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Signatures of negative frequency dependent selection in colonisation factors and the evolution of a multi-drug resistant lineage of Escherichia coli

By Alan McNally, Teemu Kallonen, Christopher Connor, Khalil Abudahab, David M. Aanensen, Carolyne Horner, Sharon J Peacock, Julian Parkhill, Nicholas J Croucher, Jukka Corander

Posted 25 Aug 2018
bioRxiv DOI: 10.1101/400374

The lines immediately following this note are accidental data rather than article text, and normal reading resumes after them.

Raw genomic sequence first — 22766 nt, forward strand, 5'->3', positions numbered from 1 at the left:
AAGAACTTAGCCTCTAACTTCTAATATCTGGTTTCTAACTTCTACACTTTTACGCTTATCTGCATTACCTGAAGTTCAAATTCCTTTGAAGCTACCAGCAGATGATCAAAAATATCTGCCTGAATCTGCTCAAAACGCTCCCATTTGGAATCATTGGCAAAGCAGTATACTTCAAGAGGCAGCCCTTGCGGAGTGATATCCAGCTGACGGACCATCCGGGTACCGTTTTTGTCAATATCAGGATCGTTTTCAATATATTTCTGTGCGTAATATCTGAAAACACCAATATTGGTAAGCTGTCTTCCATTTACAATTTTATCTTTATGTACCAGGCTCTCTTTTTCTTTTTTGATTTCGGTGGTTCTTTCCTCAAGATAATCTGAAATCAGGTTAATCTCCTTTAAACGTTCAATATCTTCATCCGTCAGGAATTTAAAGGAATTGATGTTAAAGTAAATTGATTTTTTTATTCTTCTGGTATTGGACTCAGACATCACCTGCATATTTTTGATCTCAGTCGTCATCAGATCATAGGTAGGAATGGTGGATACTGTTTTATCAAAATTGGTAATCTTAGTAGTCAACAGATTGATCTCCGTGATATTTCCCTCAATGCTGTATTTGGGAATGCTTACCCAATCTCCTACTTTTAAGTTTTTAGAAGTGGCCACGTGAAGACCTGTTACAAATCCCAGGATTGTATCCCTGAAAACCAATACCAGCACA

Escherichia coli is a major cause of bloodstream and urinary tract infections globally. The wide dissemination of multi-drug resistant (MDR) strains of extra-intestinal pathogenic E. coli (ExPEC) pose a rapidly increasing public health burden due to narrowed treatment options and increased risk of failure to clear an infection. Here, we present a detailed population genomic analysis of the ExPEC ST131 clone, in which we seek explanations for its success as an emerging pathogenic strain beyond the acquisition of antimicrobial resistance (AMR) genes. We show evidence for a stepwise evolution towards separate ecological niches for the main clades of ST131 and differential evolution of anaerobic metabolism, key colonisation and virulence factors. We further demonstrate that negative frequency-dependent selection acting on these loci is a major mechanism that has shaped the population evolution of this pathogen.

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